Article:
Day Eighteen #PoemADayFeb – Tanka (form)

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Rain beats like Morse code
taps the letters of your name
on tin roof pages
drenches my skin with wanting
still I wait for you.

© Kathy Parker 2019

Day Eighteen #PoemADayFeb – Tanka (form)

The Japanese tanka is a thirty-one syllable poem, traditionally written in a single unbroken line. Tanka translates as “short song” and is better known in its five-line, 5/7/5/7/7 syllable count form. Tanka poems are usually written about nature, love, sadness, and other strong emotions.

Day Sixteen and Seventeen #PoemADayFeb – Cusp and Unveil


And this is where we will meet;
this place in-between, where
we will shed our clothes and
watch all we have been fall to
the floor; unspoken promise
heavy beneath our tongue.
Your lips will taste of warm soil,
my skin of summer rain;
tear-stained earth, sweat-stained
sheets, thirst-stained promise.
We will write new stories on each
other’s bodies, volumes of words
we have longed to say, but couldn’t –
unveiling flesh, unveiling desire.
Yes, this is where we will meet,
my love, on the cusp of what
we once were, eager hands
grasping for what we now become.

© Kathy Parker 2019

Day Sixteen and Seventeen #PoemADayFeb – Cusp and Unveil (missed yesterday so throwing two in for today!)

So, It’s V-Day and All That…

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Here’s the deal, guys:

I was born smack-bang on the cusp of Gemini and Cancer, which leaves me existing in a kind of constant state of ambivalence, swinging between the emotional heart of a Cancer and the intellectual mind of a Gemini.

Which means even though I have this big, sloppy romantic heart of a poet inside of me, I also flatly refuse to buy into the ridiculous, over-commercialised notion that is V-Day, and all the shizza that goes with it.

Because even though I may have had to learn about love the hard way, here’s what I do know:

Love cannot be bought with flowers and chocolate and wine; even less so on the one day of the year consumerism tells us it can. The only exception to this rule is gin. Love can be bought with gin.

When Jesus said to love thy neighbour as thyself, the dude was seriously onto something. Because if we cannot love ourselves first and foremost with every measure of love we deserve, we will never be able to love another the way they deserve. Loving others can only come from the overflow of love we give to ourselves first; to expect another to fill our well only ever leads to disappointment.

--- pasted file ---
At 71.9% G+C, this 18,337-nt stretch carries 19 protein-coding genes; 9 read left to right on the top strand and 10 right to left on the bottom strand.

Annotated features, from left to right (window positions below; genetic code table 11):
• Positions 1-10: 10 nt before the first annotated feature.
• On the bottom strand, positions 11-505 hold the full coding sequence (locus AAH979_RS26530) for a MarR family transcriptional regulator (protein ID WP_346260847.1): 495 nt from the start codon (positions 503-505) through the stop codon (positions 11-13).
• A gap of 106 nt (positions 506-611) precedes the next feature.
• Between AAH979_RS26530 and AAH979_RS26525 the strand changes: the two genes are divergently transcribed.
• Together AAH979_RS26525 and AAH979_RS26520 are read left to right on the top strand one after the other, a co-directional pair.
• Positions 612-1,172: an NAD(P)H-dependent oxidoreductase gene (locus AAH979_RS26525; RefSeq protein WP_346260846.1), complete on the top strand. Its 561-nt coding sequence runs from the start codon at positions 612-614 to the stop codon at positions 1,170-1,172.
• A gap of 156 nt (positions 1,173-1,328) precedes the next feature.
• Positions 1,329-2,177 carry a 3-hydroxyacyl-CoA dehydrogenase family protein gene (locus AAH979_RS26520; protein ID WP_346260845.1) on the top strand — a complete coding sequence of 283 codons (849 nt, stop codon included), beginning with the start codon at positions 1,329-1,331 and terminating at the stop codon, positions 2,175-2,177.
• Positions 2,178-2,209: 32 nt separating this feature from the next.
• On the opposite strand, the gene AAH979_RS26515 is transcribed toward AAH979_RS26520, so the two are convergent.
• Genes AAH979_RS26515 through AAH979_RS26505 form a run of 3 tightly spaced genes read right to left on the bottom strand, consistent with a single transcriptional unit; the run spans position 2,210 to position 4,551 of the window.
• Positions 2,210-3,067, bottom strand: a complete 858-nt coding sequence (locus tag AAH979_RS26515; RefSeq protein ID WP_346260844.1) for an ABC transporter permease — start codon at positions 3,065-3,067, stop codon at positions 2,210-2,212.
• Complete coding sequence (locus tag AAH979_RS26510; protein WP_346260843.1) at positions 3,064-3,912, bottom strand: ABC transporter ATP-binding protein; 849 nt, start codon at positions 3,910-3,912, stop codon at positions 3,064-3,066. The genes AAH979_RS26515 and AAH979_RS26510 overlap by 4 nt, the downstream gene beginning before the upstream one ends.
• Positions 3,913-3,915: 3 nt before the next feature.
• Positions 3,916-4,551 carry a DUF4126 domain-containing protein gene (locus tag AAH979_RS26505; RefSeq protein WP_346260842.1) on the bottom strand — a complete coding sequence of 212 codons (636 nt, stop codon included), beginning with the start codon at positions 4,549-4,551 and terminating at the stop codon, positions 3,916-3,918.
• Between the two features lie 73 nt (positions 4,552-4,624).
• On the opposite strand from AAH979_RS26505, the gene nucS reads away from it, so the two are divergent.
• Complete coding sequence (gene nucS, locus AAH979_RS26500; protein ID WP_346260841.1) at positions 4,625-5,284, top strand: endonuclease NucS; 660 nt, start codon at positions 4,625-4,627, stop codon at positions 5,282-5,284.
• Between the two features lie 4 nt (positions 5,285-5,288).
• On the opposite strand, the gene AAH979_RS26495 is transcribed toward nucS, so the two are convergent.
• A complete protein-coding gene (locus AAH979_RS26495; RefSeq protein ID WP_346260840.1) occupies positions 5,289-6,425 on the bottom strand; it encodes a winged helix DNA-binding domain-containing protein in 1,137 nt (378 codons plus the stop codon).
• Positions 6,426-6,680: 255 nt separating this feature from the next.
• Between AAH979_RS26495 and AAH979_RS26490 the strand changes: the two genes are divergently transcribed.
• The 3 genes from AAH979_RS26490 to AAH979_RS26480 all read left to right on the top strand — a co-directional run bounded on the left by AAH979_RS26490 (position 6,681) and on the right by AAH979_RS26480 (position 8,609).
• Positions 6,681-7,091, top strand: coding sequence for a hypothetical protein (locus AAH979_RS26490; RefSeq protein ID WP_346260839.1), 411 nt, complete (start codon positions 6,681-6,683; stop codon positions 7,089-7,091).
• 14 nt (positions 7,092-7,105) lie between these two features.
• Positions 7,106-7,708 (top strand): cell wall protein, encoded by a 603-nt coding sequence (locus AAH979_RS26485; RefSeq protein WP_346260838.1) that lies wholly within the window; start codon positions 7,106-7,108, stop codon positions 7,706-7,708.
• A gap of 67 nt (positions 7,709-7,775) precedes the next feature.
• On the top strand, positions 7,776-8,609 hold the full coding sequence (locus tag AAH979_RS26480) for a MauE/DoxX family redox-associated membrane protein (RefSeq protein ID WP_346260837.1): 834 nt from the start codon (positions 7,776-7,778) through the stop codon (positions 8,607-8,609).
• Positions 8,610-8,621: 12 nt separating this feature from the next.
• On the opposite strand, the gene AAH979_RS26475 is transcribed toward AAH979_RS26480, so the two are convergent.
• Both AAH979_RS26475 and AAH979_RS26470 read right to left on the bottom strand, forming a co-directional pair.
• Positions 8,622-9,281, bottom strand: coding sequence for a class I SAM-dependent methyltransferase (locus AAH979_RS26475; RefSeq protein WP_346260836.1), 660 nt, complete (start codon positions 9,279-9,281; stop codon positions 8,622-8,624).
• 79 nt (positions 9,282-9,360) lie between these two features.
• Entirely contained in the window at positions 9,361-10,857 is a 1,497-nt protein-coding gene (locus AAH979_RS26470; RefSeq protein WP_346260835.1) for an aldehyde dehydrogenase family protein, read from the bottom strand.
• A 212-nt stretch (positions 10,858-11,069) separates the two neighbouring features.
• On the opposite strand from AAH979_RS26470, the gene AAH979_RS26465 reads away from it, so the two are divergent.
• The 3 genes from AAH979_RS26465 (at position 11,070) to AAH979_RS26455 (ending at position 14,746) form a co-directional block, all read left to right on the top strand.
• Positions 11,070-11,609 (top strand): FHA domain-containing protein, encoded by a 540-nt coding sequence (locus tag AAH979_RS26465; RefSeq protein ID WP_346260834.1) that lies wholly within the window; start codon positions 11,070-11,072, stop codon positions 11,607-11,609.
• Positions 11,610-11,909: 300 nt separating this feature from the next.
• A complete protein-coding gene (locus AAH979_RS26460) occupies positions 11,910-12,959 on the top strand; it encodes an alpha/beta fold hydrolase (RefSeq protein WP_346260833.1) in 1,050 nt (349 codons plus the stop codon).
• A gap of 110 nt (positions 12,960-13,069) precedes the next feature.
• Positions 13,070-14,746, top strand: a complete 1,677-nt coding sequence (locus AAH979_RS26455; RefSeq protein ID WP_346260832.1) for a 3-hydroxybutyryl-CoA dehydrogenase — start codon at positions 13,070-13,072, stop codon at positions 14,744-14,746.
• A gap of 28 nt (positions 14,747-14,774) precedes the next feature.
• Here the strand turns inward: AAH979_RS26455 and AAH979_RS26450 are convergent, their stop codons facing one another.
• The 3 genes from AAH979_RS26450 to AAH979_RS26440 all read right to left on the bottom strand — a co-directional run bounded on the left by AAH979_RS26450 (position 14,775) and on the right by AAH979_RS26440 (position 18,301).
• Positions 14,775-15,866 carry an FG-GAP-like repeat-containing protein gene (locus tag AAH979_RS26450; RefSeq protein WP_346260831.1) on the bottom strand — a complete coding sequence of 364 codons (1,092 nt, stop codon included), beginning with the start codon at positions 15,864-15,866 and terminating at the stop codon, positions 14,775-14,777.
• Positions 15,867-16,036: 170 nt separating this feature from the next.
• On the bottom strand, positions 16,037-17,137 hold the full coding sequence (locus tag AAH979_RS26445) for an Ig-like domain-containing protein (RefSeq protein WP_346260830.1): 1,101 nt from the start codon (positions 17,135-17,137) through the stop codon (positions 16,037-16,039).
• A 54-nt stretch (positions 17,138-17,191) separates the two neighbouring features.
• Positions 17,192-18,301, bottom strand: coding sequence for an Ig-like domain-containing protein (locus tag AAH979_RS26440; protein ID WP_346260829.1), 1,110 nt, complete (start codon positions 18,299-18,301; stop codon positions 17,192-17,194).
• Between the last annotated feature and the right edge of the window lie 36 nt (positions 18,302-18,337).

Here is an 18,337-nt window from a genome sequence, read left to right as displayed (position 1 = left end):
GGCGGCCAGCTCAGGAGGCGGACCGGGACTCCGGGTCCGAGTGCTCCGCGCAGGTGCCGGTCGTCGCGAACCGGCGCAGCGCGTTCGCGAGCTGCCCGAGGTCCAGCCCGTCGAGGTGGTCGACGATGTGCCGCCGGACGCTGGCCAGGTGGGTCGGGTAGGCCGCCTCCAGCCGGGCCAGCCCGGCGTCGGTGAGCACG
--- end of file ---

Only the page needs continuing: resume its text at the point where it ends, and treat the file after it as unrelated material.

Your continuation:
If we cannot love ourselves with this measure of love we deserve, we’ll spend our whole lives settling for those who do not love us that way either. How much we value our worth is how high we set the bar for the love we accept. Keep it high. Those who deserve to be in our lives won’t be afraid to climb. Or at the very least, buy a ladder.

Unconditional love transforms people. Like, the most incredible magic trick you’ll ever see. Love someone like that today and watch them change before your eyes.

Love does not look like abuse. The moment it does, leave and never look back. You do not destroy the people you love. Period.

Love is a decision. You will not always want to love the person you wake beside every morning. You either choose love, or you don’t. One of those choices is easy. The other is worth it.

For those actually celebrating Valentine’s Day today, I promise not to judge you. At least, not too much. It’s not that I take issue with celebrating love, or showing a loved one what they mean through grand gestures of overpriced flowers and chocolate. Love is glorious. It should be celebrated. Every day. And this is the point. I don’t want to reduce love to a once-a-year gesture, but remember to celebrate each day this force of nature that resonates through every part of our lives and makes it worth living.

K x

Day Thirteen #PoemADayFeb – Change

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I tell him I will write a poem where the letters of his name
are woven through every line; that I will not place him
in the spaces between, where I hide meaning inside
of metaphor.
I do not tell him of the way this terrifies me; to write
of such pure things, as friendship, as him,
when my native tongue is fluent in the language
of sorrow,
and his name does not belong in such dark places.
Someone once said all you need is twenty seconds of
insane courage for something great to happen
and it made me think of coins in the air;
the way we hold a lifetime of hope inside our lungs